Story image

Cylance hits $100m in revenue thanks to growth in A/NZ

31 Jan 2018

Cylance has announced that it had surpassed $100M in trailing 12-month GAAP revenue in 2017 representing a 177 percent year-over-year growth.

The milestone took the innovative AI cybersecurity company only 39 months to reach from the moment it first shipped its flagship product making one of the fastest growing security companies in history.

The company recently appointed an A/NZ country manager, Jason Duerden, to help focus its 450% customer growth and 1323% revenue growth in the region from 2016 to 2017.

Duerden says, “Cylance’s global success is really due to challenging the status quo in the endpoint security market, removing unnecessary complex layers and focusing on solving the core problem of preventing cyber attacks. Cylance brought a new security model to market that leverages artificial intelligence to make security simpler for our customers, who benefit from knowing that the product just works.

“Cylance’s continued investment in Australia and New Zealand has resulted in rapid expansion and widespread customer adoption throughout the region. A/NZ is one of Cylance’s fastest growing international markets and continues to contribute to the overall success of the company worldwide.”

The company was the first to apply AI to endpoint protection and endpoint detection and response markets.

Eighty-seven of the Fortune 500 have adopted Cylance’s prevention platform and customers include Dell, Panasonic, and the United Service Organisations (USO).

“At Cylance, we’ve always encouraged our customers to think beyond legacy solutions, to reduce complexity and lower security costs,” says Cylance chairman and CEO Stuart McClure.

“Cylance blocked every single major campaign in 2017 with a completely AI-based approach that reduces layers, removes clutter and user friction, and provides silent prevention to the endpoint.”

In the past three years, next-generation cybersecurity technologies have captured significant market share and customer adoption.

The continued challenges and complexity of managing multiple layers, combined with the increased number of high-visibility breaches have exposed the weaknesses of predict and respond models of security protection.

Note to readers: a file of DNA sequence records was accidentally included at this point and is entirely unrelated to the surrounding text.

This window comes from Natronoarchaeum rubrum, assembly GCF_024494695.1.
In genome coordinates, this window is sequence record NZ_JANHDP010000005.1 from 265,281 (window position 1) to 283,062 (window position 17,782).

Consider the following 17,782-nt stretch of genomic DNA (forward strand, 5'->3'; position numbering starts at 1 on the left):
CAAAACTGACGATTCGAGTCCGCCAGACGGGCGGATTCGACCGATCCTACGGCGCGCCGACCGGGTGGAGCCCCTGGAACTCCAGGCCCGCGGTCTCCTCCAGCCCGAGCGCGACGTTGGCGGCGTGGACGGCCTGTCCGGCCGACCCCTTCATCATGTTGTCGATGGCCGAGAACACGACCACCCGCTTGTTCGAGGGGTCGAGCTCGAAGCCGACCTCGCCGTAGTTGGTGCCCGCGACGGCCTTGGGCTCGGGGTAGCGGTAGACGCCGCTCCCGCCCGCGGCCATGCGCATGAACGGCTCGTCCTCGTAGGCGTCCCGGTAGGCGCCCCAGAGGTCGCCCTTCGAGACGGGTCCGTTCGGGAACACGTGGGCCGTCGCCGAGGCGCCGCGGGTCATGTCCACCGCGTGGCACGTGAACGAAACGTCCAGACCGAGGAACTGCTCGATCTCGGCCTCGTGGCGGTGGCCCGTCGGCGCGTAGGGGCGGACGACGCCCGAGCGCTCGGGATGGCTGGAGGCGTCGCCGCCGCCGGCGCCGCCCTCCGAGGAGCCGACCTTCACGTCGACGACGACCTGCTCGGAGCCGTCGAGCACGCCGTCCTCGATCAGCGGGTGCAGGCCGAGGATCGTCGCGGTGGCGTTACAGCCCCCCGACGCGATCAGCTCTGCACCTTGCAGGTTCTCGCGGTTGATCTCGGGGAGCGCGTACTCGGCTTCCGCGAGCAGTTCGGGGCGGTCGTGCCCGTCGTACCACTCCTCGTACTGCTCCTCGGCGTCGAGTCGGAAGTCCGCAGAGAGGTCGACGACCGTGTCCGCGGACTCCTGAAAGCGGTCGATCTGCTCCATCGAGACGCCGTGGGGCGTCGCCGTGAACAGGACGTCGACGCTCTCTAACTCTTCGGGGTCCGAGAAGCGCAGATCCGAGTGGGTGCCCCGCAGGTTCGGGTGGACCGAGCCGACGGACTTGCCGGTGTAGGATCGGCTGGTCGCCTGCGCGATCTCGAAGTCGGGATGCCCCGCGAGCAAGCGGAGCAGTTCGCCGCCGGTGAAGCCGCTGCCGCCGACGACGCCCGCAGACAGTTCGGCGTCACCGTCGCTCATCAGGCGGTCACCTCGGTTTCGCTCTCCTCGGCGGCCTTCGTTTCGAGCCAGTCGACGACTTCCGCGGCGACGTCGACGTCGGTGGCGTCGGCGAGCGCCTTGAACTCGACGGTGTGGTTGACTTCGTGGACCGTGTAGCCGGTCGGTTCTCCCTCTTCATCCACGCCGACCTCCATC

These challenges are driving adoption of new preventative solutions in the market.

“Multiple new vendors have emerged in the endpoint security space in the last few years,” says Forrester Research senior analyst Chris Sherman.

“We believe that market growth will be driven by these new players as they expand their sales teams and get the word out to potential clients. We expect to see the highest growth rate in application integrity protection and endpoint visibility and control.”

Avi Networks: Using visibility to build trust
Visibility, also referred to as observability, is a core tenet of modern application architectures for basic operation, not just for security.
Privacy: The real cost of “free” mobile apps
Sales of location targeted advertising, based on location data provided by apps, is set to reach $30 billion by 2020.
Myth-busting assumptions about identity governance - SailPoint
The identity governance space has evolved and matured over the past 10 years, changing with the world around it.
Forrester names Crowdstrike leader in incident response
The report provides an in-depth evaluation of the top 15 IR service providers across 11 criteria.
Slack doubles down on enterprise key management
EKM adds an extra layer of protection so customers can share conversations, files, and data while still meeting their own risk mitigation requirements.
Security professionals want to return fire – Venafi
Seventy-two percent of professionals surveyed believe nation-states have the right to ‘hack back’ cybercriminals.
Alcatraz AI to replace corporate badges with AI security
The Palo Alto-based startup supposedly leverages facial recognition, 3D sensing, and machine learning to enable secure access control.
Unencrypted Gearbest database leaves over 1.5mil shoppers’ records exposed
Depending on the countries and information requirements, the data could give hackers access to online government portals, banking apps, and health insurance records.